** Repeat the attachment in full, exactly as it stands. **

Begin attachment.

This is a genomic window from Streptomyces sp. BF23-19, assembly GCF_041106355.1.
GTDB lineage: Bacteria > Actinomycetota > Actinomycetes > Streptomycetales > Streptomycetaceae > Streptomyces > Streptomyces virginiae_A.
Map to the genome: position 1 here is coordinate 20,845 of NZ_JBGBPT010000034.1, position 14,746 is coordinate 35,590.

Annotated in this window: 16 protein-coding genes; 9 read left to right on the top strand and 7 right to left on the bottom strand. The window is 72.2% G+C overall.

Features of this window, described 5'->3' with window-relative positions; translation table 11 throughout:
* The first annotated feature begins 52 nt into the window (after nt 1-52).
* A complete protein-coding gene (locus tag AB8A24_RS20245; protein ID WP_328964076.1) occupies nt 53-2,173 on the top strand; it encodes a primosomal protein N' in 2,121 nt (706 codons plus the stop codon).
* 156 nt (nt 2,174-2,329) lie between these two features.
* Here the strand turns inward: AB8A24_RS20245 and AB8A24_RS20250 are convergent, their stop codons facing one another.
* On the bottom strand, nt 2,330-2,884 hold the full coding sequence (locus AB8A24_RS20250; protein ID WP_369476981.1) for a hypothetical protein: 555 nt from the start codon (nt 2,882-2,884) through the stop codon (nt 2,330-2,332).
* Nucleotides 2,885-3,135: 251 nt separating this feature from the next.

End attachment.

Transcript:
This is a genomic window from Streptomyces sp. BF23-19, assembly GCF_041106355.1.
GTDB lineage: Bacteria > Actinomycetota > Actinomycetes > Streptomycetales > Streptomycetaceae > Streptomyces > Streptomyces virginiae_A.
Map to the genome: position 1 here is coordinate 20,845 of NZ_JBGBPT010000034.1, position 14,746 is coordinate 35,590.

Annotated in this window: 16 protein-coding genes; 9 read left to right on the top strand and 7 right to left on the bottom strand. The window is 72.2% G+C overall.

Features of this window, described 5'->3' with window-relative positions; translation table 11 throughout:
* The first annotated feature begins 52 nt into the window (after nt 1-52).
* A complete protein-coding gene (locus tag AB8A24_RS20245; protein ID WP_328964076.1) occupies nt 53-2,173 on the top strand; it encodes a primosomal protein N' in 2,121 nt (706 codons plus the stop codon).
* 156 nt (nt 2,174-2,329) lie between these two features.
* Here the strand turns inward: AB8A24_RS20245 and AB8A24_RS20250 are convergent, their stop codons facing one another.
* On the bottom strand, nt 2,330-2,884 hold the full coding sequence (locus AB8A24_RS20250; protein ID WP_369476981.1) for a hypothetical protein: 555 nt from the start codon (nt 2,882-2,884) through the stop codon (nt 2,330-2,332).
* Nucleotides 2,885-3,135: 251 nt separating this feature from the next.